em network issues
bde at zeta.org.au
Thu Oct 26 05:15:49 UTC 2006
On Wed, 25 Oct 2006, Doug Ambrisko wrote:
> John Polstra writes:
> | On 19-Oct-2006 Scott Long wrote:
> | > The performance measurements that Andre and I did early this year showed
> | > that the INTR_FAST handler provided a very large benefit.
> | I'm trying to understand why that's the case. Is it because an
> | INTR_FAST interrupt doesn't have to be masked and unmasked in the
> | APIC? I can't see any other reason for much of a performance
> | difference in that driver. With or without INTR_FAST, you've got
> | the bulk of the work being done in a background thread -- either the
> | ithread or the taskqueue thread. It's not clear to me that it's any
> | cheaper to run a task than it is to run an ithread.
> | ...
The answer was given indirectly in a previous reply: its cost is
insignifcantly different, but it gives more parallelism, so in some
configurations (mainly ones with more CPU than I/O) it gives more I/O
bandwidth. ("it" == just INTR_FAST vs normal interrupts with an
identical interrupt handler.)
> Something that we've fixed locally in atleast one version is:
> 1) Limit the loop in em_intr to 3 iterations
> 2) Pass a valid value to em_process_receive_interrupts/em_rxeof
> a good value like 100 instead of -1. Since this is the count
> for how many time to iterate over the rx stuff. Seems this
> got lost in the some change of APIs.
> 3) In em_process_receive_interrupts/em_rxeof always decrement
> the count on every run through the loop. If you notice
> count is an is an int that starts at the passed in value
> of -1. It then count-- until count==0. Doing -1, -2, -3
> takes awhile until the int rolls over to 0. Passing 100
> limits it more :-) So this can run 3 * 100 versuses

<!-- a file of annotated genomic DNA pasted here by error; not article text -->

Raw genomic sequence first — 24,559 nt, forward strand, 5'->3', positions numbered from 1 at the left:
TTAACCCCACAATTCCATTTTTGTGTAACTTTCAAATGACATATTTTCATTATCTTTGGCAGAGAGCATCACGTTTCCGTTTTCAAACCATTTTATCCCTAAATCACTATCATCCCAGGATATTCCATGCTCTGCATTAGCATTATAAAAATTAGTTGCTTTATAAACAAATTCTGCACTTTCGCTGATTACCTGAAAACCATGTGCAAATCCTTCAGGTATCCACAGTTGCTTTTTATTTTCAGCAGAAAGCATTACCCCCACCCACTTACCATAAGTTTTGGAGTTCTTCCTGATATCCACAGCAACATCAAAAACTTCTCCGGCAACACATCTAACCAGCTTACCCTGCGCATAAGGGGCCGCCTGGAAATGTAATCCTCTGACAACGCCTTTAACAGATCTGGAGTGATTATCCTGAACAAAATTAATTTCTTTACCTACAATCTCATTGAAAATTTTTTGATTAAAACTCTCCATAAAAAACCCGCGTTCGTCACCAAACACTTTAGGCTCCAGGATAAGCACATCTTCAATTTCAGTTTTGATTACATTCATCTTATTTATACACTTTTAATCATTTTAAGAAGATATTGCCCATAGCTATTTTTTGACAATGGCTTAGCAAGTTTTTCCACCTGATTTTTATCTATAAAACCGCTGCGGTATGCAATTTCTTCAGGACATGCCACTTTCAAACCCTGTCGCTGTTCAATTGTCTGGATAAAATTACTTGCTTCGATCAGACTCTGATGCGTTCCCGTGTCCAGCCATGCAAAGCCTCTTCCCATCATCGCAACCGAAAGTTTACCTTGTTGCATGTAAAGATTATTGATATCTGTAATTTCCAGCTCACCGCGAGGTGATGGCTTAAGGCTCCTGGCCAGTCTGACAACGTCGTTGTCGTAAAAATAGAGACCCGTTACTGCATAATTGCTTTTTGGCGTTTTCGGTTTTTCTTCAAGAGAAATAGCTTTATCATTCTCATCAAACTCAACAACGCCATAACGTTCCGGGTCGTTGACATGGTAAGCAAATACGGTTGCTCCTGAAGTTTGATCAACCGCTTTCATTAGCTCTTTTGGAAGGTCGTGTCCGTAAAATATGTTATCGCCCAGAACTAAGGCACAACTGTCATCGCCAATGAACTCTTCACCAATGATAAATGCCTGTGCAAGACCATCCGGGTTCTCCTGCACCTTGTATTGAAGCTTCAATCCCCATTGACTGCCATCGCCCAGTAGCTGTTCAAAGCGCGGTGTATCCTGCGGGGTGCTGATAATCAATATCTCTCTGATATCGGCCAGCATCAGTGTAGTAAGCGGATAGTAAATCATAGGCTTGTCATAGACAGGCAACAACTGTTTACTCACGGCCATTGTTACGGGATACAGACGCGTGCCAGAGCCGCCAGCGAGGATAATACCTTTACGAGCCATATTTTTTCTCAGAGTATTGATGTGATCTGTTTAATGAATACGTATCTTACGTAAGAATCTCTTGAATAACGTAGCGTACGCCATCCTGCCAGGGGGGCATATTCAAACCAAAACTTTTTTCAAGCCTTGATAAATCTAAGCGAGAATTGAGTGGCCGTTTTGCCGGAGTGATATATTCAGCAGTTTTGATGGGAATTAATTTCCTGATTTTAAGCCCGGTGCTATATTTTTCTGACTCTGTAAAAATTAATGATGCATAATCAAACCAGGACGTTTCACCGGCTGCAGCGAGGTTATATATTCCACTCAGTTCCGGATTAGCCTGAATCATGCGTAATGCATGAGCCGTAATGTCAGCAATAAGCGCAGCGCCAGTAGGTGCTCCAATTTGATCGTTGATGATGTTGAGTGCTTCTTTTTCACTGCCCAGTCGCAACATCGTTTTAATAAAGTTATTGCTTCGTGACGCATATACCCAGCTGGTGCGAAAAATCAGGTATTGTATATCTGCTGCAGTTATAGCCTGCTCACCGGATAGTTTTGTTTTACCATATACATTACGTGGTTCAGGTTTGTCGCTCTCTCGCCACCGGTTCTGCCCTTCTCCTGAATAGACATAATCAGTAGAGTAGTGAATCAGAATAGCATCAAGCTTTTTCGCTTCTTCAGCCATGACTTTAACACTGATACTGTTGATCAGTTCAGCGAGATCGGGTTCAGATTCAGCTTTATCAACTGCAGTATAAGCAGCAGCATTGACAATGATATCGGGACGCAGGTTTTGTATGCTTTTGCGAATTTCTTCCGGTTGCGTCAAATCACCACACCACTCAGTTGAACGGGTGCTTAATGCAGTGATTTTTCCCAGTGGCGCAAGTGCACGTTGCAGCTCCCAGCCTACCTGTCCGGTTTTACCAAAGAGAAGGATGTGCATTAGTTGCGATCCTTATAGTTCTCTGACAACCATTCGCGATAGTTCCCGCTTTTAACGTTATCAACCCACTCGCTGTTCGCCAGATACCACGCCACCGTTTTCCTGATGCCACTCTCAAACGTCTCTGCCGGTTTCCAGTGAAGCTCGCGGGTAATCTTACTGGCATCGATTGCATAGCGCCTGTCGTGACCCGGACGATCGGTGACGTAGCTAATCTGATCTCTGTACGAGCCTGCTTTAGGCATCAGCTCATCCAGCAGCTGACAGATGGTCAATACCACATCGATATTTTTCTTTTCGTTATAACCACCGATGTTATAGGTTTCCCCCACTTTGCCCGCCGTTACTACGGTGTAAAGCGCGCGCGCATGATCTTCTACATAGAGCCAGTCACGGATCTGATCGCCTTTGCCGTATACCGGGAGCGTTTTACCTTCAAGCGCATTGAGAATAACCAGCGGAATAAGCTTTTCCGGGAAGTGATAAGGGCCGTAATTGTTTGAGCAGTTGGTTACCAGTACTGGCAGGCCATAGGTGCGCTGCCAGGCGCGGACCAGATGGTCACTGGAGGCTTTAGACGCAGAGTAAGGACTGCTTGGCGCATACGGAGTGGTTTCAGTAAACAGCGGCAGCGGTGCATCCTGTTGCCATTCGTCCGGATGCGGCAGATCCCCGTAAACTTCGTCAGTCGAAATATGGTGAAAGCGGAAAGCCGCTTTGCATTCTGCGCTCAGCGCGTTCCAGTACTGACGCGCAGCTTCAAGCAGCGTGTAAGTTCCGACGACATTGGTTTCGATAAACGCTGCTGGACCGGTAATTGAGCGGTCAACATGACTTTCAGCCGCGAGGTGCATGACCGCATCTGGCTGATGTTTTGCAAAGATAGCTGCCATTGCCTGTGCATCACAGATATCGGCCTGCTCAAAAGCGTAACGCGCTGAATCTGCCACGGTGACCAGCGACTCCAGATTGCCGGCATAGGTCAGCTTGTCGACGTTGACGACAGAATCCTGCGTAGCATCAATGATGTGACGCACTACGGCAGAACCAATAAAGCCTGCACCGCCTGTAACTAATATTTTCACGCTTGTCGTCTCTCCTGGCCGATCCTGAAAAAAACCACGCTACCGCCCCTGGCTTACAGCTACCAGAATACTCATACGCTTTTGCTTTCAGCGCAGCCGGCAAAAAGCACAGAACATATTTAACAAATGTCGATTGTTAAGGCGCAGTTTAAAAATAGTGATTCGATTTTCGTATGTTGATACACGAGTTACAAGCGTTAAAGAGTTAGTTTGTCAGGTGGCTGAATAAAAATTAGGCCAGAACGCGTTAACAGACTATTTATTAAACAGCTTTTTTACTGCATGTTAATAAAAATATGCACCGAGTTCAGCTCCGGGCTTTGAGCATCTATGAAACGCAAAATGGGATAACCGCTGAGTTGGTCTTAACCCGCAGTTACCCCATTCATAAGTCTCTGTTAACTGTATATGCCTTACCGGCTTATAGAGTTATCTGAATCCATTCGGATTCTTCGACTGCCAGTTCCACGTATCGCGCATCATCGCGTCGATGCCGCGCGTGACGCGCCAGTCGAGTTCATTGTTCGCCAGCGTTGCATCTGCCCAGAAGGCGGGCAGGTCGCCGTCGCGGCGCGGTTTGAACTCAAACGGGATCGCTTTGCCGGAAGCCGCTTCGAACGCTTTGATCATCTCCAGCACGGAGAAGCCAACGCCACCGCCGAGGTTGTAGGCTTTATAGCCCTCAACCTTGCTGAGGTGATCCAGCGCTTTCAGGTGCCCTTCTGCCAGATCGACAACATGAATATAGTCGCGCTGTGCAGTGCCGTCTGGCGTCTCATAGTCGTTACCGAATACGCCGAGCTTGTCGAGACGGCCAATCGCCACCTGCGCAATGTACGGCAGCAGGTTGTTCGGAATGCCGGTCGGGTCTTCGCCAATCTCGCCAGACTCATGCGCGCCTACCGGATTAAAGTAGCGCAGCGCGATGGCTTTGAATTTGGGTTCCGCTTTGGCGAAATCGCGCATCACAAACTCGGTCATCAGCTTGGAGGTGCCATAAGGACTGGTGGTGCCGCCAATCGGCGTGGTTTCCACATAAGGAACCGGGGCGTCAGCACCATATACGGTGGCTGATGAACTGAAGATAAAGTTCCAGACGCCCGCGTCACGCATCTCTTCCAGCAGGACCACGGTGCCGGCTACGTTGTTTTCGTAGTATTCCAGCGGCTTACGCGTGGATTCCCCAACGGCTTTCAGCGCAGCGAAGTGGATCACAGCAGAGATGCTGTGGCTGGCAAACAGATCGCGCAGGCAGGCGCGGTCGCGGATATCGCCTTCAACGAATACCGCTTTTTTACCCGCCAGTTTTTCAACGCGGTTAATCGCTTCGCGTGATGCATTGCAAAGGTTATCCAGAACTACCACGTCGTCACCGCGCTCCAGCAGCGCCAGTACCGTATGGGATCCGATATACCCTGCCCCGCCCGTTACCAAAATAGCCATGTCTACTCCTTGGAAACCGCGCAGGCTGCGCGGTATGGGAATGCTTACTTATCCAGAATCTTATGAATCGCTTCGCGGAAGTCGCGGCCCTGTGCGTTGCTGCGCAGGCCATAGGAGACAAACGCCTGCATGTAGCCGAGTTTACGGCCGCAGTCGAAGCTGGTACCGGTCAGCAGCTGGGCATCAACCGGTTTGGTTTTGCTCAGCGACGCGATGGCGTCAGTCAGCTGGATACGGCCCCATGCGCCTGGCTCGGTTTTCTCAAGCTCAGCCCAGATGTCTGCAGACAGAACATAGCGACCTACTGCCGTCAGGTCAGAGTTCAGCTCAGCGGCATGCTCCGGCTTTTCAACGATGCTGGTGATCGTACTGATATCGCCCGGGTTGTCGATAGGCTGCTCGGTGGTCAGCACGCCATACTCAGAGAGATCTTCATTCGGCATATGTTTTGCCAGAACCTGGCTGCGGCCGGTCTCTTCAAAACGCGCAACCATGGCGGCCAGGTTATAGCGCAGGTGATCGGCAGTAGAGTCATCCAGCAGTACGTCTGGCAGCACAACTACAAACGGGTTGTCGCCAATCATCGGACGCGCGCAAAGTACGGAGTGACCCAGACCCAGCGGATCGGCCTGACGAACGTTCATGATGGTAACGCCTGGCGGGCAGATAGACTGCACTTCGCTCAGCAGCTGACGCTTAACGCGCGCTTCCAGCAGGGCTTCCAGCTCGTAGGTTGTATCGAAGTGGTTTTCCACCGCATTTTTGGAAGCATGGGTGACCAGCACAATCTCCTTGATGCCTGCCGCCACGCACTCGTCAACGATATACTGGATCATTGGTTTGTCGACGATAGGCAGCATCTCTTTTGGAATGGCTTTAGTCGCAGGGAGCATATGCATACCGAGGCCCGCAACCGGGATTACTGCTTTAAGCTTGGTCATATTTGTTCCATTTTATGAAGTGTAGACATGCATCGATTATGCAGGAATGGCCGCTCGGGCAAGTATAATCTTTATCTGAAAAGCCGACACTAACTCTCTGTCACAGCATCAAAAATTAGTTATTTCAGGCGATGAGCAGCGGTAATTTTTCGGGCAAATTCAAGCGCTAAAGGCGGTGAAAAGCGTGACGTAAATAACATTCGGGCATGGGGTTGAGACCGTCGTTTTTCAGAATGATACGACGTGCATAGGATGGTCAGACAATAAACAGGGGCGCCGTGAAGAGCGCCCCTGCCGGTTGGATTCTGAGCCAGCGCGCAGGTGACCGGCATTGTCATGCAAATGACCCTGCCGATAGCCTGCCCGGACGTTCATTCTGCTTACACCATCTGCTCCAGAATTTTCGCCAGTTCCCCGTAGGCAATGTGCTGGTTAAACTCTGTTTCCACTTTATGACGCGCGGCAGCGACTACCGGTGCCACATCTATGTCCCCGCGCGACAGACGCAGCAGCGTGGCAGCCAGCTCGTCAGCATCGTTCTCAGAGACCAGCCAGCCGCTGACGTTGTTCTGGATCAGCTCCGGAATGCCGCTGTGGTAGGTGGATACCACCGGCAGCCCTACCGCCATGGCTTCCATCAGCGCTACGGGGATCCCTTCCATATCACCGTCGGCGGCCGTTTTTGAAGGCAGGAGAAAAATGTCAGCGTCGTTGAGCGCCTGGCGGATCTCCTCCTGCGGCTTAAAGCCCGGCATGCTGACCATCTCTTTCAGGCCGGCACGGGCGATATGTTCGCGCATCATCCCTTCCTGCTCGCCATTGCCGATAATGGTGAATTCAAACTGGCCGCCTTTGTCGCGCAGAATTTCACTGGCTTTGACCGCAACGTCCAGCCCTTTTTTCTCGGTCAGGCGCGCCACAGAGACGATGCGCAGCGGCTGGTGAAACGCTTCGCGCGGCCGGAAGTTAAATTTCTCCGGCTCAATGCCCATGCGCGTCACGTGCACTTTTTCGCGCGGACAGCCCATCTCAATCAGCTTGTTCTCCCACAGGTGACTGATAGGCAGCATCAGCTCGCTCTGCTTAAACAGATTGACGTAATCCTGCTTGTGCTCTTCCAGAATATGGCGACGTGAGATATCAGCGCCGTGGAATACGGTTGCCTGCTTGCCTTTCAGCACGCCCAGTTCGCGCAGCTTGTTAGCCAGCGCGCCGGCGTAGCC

> infinite * int roll over assuming we don't skip a count--.
> Doing these changes made our multiple em based machines a lot happier
> when slammed with traffic without starving other things that shared
> interrupts like other em cards (especially in 4.X).
This basically works in the opposite way, by giving less parallelism,
so in some configurations (mainly ones with less CPU than I/O) it gives
less I/O bandwidth and thus frees some CPU for doing something other
I don't understand why simple limits on the counts make much difference.
Returning prematurely from the interrupt handler is normally a bad
idea, since unless you have disabled interrupts then you get another
interrupt which returns you to the interrupt handler immediately, and
the only effect of returning immediately is extra cost for the return
and reentry. The hardware should refrain from generating a new interrupt
if you handle enough rx+tx descriptors, but if you can't keep up then
this won't help for more than one burst in bursty traffic, and with
bursty traffic that can be kept up with on average there will be enough
CPU for other things eventually.
> Interrupt handler
> should have limits of how long they should be able to run then let
> someone else go.
SWI threads or tasks plus scheduling of tasks should give this
automatically in -current. I think this is the right way to go once
you accept the large overhead of context switches to get to ithreads
(I don't accept this :-). However, ithreads have fixed priorities,
and em's interrupt task has the highest priority that is actually used,
so the em task is rarely if ever preempted in -current.
> We use this in 6.X as well and haven't had any problems
> with our config's that use this. We haven't tested much without these
> since we need to fix other issues and this is now a non-issue for us.
6.X has a fast interrupt handler for em so it is quite different from 6.1.
> I haven't pushed this more since I first found issue 1 and the concept
> was rejected ... my machine hung in the interrupt spin loop :-(
~5.2 has hard-coded 3 calls to the rx+tx interrupt sub-handlers, but this
seems to be bogus. em_intr() in -current (for the DEVICE_POLLING configured
but not enabled case) cdoes the natural check of a status register to
determine whether it should keep calling the sub-handlers, and has no limit
on the number of calls except for the status register. This should only hang
if there is always more em-I/O than CPU, or the status register is broken.
Without DEVICE_POLLING, the reasons for the hang would be slightly
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